I need not describe the feelings of those whose dearest ties are rent by that most irreparable evil, the void that presents itself to the soul, and the despair that is exhibited on the countenance. It is so long before the mind can persuade itself that she whom we saw every day and whose very existence appeared a part of our own can have departed forever—that the brightness of a beloved eye can have been extinguished and the sound of a voice so familiar and dear to the ear can be hushed, never more to be heard. These are the reflections of the first days; but when the lapse of time proves the reality of the evil, then the actual bitterness of grief commences. Yet from whom has not that rude hand rent away some dear connection? And why should I describe a sorrow which all have felt, and must feel? The time at length arrives when grief is rather an indulgence than a necessity; and the smile that plays upon the lips, although it may be deemed a sacrilege, is not banished. My mother was dead, but we had still duties which we ought to perform; we must continue our course with the rest and learn to think ourselves fortunate whilst one remains whom the spoiler has not seized.

The Boris Karloff monster (whose name I somehow confused as “Frankenstein” until reading the Shelley novel) was a large, bolts-in-the-head creature lacking much depth beyond a pale complexion and an affinity for evil. Exposure to his human elements and conversely, to the rather stained characteristics of his creator, Dr. Victor Frankenstein, didn’t make their way into my translation. Perhaps I was too young to see beyond my idea of what a monster was: The Creature from the Black Lagoon, Dracula, The Werewolf, on through modern day with Michael Myers, Leatherface, Freddie, and all the rest.

As it turned out, these misconceptions served me well for they ingrained in me a bias to the legendary Shelley monster that, as a result, helped lay a trap. I found myself relating to so many characters in the novel and I immediately viewed the monster as an abomination. This is why I picked up the novel in the first place. I was looking for an October read that might conjure up a fright fitting the calendar.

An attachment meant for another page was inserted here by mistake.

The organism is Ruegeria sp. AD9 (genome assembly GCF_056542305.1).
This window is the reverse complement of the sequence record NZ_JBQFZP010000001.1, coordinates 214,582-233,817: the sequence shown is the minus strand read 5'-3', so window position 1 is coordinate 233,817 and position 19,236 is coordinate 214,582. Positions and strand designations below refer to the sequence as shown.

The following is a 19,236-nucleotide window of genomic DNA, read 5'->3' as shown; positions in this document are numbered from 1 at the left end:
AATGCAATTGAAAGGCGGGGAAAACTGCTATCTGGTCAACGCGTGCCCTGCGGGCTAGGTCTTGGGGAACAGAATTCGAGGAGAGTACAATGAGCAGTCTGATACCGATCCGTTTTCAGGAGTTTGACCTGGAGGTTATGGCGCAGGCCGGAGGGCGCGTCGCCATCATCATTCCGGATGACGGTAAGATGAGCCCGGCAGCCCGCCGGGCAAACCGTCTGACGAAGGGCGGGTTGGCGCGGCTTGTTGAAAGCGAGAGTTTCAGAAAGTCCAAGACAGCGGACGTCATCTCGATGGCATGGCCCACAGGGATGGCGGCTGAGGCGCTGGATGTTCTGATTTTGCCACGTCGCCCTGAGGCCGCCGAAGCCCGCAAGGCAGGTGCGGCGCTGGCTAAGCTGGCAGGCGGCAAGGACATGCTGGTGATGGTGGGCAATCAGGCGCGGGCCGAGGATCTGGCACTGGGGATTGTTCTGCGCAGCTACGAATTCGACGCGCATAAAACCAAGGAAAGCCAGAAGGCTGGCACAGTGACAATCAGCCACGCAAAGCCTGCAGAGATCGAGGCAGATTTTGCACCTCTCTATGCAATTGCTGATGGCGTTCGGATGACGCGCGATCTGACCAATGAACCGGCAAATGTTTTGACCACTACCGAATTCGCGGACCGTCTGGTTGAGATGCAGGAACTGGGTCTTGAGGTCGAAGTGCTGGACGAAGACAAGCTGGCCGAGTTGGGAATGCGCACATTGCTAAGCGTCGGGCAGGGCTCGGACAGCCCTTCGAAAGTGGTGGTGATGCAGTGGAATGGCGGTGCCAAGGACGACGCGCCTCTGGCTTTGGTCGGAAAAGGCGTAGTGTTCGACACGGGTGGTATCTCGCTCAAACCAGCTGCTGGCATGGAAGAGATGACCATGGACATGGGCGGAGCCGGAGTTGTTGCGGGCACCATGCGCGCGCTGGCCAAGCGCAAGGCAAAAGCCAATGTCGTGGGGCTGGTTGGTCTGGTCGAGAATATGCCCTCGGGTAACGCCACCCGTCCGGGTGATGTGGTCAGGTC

But as I read the novel, I was taken aback by the monster’s depth of compassion and it helped me gain real perspective into his motives and tortured soul. I wonder if these positive qualities would have resonated so deeply for me had I not brought such bias to the story. Had I never been that child frightened by the film, would I have felt any empathy at all for Shelley’s (and Victor’s) creation or would I view the reasons behind the monster’s transition into evil as inexcusable at all costs?

It’s funny. I like to pride myself on not being judgmental to differences in others. I like to think that I celebrate diversity across the board. But in the end, I wonder just how clean my record is. I suppose it is akin to the battle of good versus evil that rages on inside of us all. It is so easy to get lost along the way. Whether it is due to falling into a black hole of grief after the loss of a loved one, the passion and addiction of any obsessive quest, or any other of the traps that lay before us, it is startling to realize just how easy it is for any of us to turn into the monsters that we are so quick to condemn.